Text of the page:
When choosing perennial plants you'll need to consider their hardiness rating, your planting location, and when they flower so you'll have season-long color.
To help gardeners choose plants, various systems of rating hardiness have been developed. A plant is considered hardy in a region if it can grow and thrive there without requiring special protective measures such as an insulating straw mulch.
The USDA Hardiness Zone Map divides the country into regions based on the average minimum winter temperature. Always check the hardiness rating of a plant you are considering, and compare it to the zone you're in. If you live in USDA Zone 5 (minimum winter temperature -20°F), choose plants that are rated to Zone 5 or lower. If you choose plants rated to Zone 6 (-10°F) or zone 7 (0°F), you are likely to lose plants to freezing injury.
You may be able to grow plants rated to one zone warmer than yours if you live in a particularly warm spot, such as near a large body of water, or if you place the plants in a sheltered place where they're protected from strong winds. However, if you are just starting out with perennials, why take the chance? Choose plants that are reliably hardy.
After hardiness, sunlight is your most important consideration. Choose plants that are adapted to the light levels in your garden. Don't plant sun lovers under dense trees, and don't plant shade lovers where they'll be exposed to blazing mid-day sun. Plant catalogs, labels, and resource books all give the light preferences for plants, so take these to heart. You may be able to grow a sun lover in partial shade, but you may get fewer flowers or weaker growth. Place it in a spot where it can really shine!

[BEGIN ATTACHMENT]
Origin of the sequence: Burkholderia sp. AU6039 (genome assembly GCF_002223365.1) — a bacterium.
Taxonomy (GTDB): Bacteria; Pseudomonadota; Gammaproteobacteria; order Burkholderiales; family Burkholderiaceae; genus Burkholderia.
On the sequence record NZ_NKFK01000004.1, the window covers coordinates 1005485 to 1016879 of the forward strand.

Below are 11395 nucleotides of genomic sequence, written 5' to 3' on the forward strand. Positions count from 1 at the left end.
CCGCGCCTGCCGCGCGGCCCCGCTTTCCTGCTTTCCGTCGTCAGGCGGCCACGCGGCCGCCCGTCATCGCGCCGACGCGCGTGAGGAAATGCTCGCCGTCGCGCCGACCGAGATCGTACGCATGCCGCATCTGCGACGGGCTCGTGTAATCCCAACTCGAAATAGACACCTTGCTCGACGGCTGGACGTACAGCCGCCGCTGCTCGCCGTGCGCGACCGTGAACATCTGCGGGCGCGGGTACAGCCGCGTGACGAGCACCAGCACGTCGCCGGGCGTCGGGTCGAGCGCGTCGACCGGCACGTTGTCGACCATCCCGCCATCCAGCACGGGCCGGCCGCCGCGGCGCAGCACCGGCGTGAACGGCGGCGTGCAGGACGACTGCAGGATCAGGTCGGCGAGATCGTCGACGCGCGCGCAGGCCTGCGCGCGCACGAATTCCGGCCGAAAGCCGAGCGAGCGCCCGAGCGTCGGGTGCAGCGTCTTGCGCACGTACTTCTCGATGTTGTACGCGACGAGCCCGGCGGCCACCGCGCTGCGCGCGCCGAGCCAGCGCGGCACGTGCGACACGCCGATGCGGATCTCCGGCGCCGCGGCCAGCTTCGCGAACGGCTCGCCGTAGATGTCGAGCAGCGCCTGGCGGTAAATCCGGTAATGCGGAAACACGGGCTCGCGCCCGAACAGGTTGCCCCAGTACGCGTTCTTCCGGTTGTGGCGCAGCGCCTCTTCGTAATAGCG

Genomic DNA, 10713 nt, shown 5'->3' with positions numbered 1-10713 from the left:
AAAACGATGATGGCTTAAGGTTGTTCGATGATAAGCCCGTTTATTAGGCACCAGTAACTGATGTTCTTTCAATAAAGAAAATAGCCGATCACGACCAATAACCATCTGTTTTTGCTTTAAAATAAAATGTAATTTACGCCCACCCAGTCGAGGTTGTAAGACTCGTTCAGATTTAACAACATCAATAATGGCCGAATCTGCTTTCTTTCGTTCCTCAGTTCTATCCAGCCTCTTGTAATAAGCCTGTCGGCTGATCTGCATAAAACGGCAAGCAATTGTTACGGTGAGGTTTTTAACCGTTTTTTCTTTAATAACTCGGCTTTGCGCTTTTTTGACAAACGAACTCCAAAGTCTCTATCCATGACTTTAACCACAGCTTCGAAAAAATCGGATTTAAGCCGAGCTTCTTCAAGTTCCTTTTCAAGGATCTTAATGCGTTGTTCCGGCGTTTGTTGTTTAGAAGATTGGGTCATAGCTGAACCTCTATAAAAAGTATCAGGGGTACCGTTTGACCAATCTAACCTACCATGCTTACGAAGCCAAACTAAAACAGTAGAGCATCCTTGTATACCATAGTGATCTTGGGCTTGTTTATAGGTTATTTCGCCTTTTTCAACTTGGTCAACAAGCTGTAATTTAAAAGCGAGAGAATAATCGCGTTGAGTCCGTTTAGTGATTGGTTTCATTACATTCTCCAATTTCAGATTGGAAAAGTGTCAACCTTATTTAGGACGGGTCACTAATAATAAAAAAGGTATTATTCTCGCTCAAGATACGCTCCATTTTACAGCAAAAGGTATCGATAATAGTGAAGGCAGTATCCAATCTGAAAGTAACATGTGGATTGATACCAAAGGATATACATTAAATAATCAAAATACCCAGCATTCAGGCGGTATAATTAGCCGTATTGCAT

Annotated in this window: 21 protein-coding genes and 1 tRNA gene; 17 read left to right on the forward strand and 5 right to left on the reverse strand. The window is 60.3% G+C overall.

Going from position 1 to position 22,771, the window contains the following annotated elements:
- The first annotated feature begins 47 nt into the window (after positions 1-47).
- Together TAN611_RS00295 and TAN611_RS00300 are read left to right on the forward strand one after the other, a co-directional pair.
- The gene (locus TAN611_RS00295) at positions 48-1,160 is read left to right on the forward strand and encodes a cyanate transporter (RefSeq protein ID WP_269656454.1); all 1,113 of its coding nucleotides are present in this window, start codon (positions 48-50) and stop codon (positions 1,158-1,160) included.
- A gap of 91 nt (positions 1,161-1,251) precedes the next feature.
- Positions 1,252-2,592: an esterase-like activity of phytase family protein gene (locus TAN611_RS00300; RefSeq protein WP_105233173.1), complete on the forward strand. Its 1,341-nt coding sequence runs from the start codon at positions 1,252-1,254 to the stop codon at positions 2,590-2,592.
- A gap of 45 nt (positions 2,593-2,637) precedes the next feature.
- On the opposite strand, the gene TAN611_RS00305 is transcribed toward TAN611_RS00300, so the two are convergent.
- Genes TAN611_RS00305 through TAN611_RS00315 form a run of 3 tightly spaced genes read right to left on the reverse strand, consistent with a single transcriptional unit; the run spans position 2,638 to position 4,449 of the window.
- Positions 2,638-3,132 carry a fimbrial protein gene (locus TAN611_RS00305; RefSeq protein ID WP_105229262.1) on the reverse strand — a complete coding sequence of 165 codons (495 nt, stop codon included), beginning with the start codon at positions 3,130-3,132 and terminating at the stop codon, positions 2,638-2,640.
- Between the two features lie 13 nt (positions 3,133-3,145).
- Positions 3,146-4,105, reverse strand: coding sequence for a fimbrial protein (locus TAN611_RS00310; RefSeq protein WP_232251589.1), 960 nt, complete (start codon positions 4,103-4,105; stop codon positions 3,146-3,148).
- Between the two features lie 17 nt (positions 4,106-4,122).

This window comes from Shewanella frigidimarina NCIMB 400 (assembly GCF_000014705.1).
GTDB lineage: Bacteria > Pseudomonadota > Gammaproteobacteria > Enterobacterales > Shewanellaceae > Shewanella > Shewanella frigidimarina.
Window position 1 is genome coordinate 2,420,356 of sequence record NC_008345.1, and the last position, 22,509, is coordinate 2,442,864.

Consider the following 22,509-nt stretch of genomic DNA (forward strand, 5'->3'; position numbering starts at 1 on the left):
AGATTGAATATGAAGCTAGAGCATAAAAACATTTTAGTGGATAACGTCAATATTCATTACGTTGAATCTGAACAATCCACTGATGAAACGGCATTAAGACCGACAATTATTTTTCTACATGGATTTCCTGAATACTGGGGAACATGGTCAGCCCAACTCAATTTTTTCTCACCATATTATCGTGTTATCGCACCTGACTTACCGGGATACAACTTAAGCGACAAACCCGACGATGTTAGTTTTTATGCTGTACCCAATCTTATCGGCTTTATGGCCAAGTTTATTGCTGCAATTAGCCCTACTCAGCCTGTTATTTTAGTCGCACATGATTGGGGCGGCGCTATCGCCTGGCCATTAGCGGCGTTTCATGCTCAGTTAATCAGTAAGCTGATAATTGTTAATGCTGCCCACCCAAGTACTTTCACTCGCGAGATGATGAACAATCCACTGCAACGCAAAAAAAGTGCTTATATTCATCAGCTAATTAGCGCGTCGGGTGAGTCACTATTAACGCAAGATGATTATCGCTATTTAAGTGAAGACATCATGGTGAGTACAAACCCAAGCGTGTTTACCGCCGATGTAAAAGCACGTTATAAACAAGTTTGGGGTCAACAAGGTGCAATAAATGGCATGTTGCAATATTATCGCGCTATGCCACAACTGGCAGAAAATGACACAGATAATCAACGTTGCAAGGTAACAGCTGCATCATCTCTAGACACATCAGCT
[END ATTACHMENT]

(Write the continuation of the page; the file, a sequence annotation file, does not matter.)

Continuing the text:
Most perennial plants have a distinct bloom period, lasting anywhere from a week to a month or more. Plant descriptions usually include an approximate bloom time, such as "early summer" or "autumn." A few will describe certain plants as continuous bloomers, but even these usually have a period of peak bloom. When planning your garden, consider bloom times carefully. If you mistakenly choose all early summer bloomers, you may be disappointed when there's only foliage in your garden from midsummer on.
Adventurous gardeners can even plan their gardens so that the color scheme changes throughout the growing season. You might start out with cooler pastels in the springtime, then choose vibrant colors for your summer-flowering perennials. Fall might include plants with complementary colors.
Perennial plants take some time to get established. You may get a few flowers in the first season, depending on the size of the plant you've purchased, but you'll need to wait a season or two for the real show to begin. Plan to add some annual flowers to your new perennial beds to carry you through the first growing season.